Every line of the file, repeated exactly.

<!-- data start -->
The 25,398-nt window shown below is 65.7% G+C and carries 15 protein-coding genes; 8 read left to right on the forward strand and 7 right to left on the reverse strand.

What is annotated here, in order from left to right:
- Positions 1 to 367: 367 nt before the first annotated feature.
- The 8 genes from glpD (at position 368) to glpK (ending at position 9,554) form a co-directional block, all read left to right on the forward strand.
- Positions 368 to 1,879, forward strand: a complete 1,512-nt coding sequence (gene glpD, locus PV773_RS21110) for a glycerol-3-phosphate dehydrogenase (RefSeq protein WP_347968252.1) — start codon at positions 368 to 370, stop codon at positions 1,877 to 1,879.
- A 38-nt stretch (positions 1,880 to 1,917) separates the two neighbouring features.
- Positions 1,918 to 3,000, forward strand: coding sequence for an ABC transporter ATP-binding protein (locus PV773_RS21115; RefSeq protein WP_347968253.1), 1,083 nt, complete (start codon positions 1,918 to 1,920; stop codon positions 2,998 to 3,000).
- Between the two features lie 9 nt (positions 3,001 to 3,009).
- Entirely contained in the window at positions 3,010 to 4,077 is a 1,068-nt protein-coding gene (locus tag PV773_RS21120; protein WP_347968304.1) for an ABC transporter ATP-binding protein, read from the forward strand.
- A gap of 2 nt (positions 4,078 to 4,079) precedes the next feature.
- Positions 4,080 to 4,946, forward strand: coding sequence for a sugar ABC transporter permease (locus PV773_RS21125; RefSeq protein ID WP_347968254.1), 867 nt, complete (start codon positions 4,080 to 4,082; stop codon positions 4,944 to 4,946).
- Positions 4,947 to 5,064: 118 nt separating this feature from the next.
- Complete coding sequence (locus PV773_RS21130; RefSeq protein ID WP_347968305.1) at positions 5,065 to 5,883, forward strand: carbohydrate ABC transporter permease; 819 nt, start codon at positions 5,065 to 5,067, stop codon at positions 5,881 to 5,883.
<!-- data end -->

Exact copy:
The 25,398-nt window shown below is 65.7% G+C and carries 15 protein-coding genes; 8 read left to right on the forward strand and 7 right to left on the reverse strand.

What is annotated here, in order from left to right:
- Positions 1 to 367: 367 nt before the first annotated feature.
- The 8 genes from glpD (at position 368) to glpK (ending at position 9,554) form a co-directional block, all read left to right on the forward strand.
- Positions 368 to 1,879, forward strand: a complete 1,512-nt coding sequence (gene glpD, locus PV773_RS21110) for a glycerol-3-phosphate dehydrogenase (RefSeq protein WP_347968252.1) — start codon at positions 368 to 370, stop codon at positions 1,877 to 1,879.
- A 38-nt stretch (positions 1,880 to 1,917) separates the two neighbouring features.
- Positions 1,918 to 3,000, forward strand: coding sequence for an ABC transporter ATP-binding protein (locus PV773_RS21115; RefSeq protein WP_347968253.1), 1,083 nt, complete (start codon positions 1,918 to 1,920; stop codon positions 2,998 to 3,000).
- Between the two features lie 9 nt (positions 3,001 to 3,009).
- Entirely contained in the window at positions 3,010 to 4,077 is a 1,068-nt protein-coding gene (locus tag PV773_RS21120; protein WP_347968304.1) for an ABC transporter ATP-binding protein, read from the forward strand.
- A gap of 2 nt (positions 4,078 to 4,079) precedes the next feature.
- Positions 4,080 to 4,946, forward strand: coding sequence for a sugar ABC transporter permease (locus PV773_RS21125; RefSeq protein ID WP_347968254.1), 867 nt, complete (start codon positions 4,080 to 4,082; stop codon positions 4,944 to 4,946).
- Positions 4,947 to 5,064: 118 nt separating this feature from the next.
- Complete coding sequence (locus PV773_RS21130; RefSeq protein ID WP_347968305.1) at positions 5,065 to 5,883, forward strand: carbohydrate ABC transporter permease; 819 nt, start codon at positions 5,065 to 5,067, stop codon at positions 5,881 to 5,883.